rose b. simpson
Get back, you dominant paradigms!
Rose Bean Simpson has a lot to say, and she’s wellequipped to say it— in words and in her art. Among her most important topics are the virtues of honesty and of seeking self-knowledge— and also what the 26-year-old sees as the rift between contemporary art and “Indian art.”
During a recent interview, Simpson, who is studying for her master’s degree in ceramics at Rhode Island School of Design, talked about tribal membership and the Certificate of Indian Blood as “a genocidal technique by the government to destroy a culture. The art world has been utilizing this genocidal construct to maintain its Indian art status. I think a lot of things like that should be questioned.
“It’s not allowing the culture to evolve,” said Simpson, a member of Santa Clara Pueblo. “It maintains the stereotype of not only blood quantum but all the stereotypes. It’s sort of stagnating the possibilities of culture. That CIB concept— you know, Native Americans are the only people in the entire world who get a piece of paper when they’re born that tells them what quantum of blood they are.”
Simpson is obviously passionate about matters of justice and integrity, and she hopes, among other things, to be a teacher. “I’m a TA [teacher’s assistant] here at RISD, which is a good experience, but I really want to bring it back to Santa Fe. There’s a lot of communities there I feel are stagnated, and opening of perspective can allow evolution.”
Her own early evolution took place in Santa Fe and Santa Clara Pueblo as the daughter of ceramic sculptor Roxanne Swentzell and contemporary artist Patrick Simpson. She was valedictorian of her class at Santa Fe Indian School, then attended The University of New Mexico, majoring in art and writing and playing in a hip-hop band called Garbage Pail Kidz.
She completed her bachelor’s degree in studio arts at the Institute of American Indian Arts. Simpson’s portfolio includes participation in the Pop Life events organized by Apache Skateboards founder Douglas Miles and work (with her aunt Nora Naranjo-Morse and her cousin Eliza Naranjo-Morse) on a multisite installation for SITE Santa Fe’s Seventh International Biennial in 2008. She has also been a singer in two bands: Chocolate Helicopter and TheWake Singers.
Her major focus at RISD is ceramics, but her predilection for mixed media is also apparent. “I’m working on sort of a nest made out of sticks that I’m coating with clay,” she said in early December. “Also, because I have the knowledge of doing audio recording, it’s been really helpful to hash out my ideas in my work here. I didn’t necessarily see it as a skill I could mix with my work, but now this nest will have, like, audio in it. There are little speakers, and it will be recording my voice and playing it. So I’m thinking a lot about installing audio in my clay forms.”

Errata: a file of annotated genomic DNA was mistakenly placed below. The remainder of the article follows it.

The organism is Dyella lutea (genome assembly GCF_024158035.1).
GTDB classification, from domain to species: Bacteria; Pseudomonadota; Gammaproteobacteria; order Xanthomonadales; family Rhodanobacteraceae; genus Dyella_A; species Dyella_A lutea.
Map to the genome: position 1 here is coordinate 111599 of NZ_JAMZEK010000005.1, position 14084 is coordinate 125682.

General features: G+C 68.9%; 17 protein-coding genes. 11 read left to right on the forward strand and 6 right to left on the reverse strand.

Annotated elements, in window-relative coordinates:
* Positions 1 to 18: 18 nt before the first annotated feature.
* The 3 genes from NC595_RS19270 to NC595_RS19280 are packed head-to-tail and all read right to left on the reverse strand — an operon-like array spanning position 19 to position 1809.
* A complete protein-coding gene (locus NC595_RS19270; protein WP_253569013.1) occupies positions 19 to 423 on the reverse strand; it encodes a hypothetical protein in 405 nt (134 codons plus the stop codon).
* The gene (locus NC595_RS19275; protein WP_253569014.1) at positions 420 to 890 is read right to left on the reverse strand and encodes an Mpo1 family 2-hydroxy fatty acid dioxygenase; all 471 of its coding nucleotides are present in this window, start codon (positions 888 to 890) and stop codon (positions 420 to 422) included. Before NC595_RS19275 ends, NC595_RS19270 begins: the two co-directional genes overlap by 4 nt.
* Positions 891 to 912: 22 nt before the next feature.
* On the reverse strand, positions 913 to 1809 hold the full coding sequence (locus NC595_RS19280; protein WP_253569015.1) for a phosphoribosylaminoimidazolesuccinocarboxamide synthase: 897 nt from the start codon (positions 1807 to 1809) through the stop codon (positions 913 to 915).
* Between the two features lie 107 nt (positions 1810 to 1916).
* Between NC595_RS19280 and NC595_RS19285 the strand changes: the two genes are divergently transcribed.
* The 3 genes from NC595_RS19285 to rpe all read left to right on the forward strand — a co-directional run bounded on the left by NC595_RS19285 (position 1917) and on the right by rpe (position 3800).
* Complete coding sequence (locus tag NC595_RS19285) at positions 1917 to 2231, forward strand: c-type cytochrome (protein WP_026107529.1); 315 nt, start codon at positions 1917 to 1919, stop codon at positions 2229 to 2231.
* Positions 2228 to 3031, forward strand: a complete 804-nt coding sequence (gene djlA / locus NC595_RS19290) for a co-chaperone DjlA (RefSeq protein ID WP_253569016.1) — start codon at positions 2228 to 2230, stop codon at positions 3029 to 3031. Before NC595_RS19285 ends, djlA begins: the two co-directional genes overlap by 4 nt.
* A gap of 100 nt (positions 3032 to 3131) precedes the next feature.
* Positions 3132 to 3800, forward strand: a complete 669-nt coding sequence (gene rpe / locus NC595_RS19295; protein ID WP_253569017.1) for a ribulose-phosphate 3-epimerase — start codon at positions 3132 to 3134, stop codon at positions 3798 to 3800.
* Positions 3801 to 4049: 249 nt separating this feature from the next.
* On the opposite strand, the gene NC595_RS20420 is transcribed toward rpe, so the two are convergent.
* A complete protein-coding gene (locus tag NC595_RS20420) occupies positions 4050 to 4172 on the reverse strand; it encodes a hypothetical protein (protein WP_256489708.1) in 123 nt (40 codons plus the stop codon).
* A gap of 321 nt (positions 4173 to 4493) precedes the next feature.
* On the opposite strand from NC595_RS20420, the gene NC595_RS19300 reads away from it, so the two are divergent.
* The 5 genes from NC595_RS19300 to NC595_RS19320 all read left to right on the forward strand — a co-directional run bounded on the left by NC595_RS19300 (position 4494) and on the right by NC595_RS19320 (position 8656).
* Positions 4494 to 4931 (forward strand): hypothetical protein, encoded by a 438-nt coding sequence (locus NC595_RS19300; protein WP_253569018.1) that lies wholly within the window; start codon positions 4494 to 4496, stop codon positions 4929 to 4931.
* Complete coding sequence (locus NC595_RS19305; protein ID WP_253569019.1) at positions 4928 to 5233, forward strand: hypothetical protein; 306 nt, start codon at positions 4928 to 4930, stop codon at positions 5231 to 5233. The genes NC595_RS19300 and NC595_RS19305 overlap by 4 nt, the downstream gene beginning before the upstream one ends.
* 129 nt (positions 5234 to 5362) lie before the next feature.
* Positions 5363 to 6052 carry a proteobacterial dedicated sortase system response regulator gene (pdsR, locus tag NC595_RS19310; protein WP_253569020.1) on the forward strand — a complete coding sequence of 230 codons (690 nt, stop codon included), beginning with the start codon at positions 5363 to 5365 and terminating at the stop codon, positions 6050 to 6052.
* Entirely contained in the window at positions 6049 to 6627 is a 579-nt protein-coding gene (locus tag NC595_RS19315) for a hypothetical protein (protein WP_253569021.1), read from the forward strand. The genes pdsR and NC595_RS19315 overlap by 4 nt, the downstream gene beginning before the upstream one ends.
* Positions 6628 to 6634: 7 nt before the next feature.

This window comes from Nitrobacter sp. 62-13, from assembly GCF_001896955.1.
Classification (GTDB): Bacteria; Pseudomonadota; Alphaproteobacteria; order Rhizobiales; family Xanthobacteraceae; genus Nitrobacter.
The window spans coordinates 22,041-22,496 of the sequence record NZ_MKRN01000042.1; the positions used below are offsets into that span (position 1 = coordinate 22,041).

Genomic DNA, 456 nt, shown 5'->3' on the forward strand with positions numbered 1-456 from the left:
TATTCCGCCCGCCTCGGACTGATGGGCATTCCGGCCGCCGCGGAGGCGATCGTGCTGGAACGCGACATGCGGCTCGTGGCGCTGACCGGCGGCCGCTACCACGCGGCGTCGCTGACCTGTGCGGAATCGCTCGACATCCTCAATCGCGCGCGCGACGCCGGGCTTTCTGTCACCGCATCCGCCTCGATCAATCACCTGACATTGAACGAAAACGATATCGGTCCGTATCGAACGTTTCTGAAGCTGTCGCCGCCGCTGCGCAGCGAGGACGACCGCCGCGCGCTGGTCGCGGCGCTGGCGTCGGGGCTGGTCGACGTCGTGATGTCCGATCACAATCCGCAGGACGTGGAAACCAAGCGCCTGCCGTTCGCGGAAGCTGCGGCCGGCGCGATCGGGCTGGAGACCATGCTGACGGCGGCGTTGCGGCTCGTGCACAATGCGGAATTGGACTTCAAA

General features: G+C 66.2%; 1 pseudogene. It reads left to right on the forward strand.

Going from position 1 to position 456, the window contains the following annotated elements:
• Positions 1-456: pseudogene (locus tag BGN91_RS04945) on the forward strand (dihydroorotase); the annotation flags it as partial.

Simpson’s art pieces in both two and three dimensions have been versions of herself— as a punk rocker, a caterpillar-like creature, a “Pueblo butterfly,” and others quite surreal and difficult to describe. “I tend to do self-portraits because I feel they’re the most honest,” she said. “Each piece portrays a different personality. I guess I’m digging around and figuring out who I am in all these different aspects.”
Some of that digging was done atWarehouse 21 and IAIA, and some at less formal collectives. All offered supportive environments. “I think young artists who have tried to create a space like MeowWolf and Humble Space have not had a lot of help and support from the community,” Simpson said. “Warehouse 21 is definitely a gem ... it was for me and still is. I love going over there. However, I think there needs to be more of the sort of DIY — do it yourself. Also, IAIA is one of the main things that will keep me in Santa Fe. I have a lot of heart in that place.
“I have to be in Santa Fe for my soul, but I will definitely continue to fight to make it a place for young people and to allow the freedom of expression, which has been always controlled by the market, and that means people with money, people who have established themselves, older people. And I think the youth in Santa Fe are seen sort of as like these aliens from another planet, like ‘Oh my God, what are you doing?’ rather than, ‘Wow, that’s cool. What have you to show us about the future and how can we support that?’ ”
Protector, mixed-media sculpture by Rose B. Simpson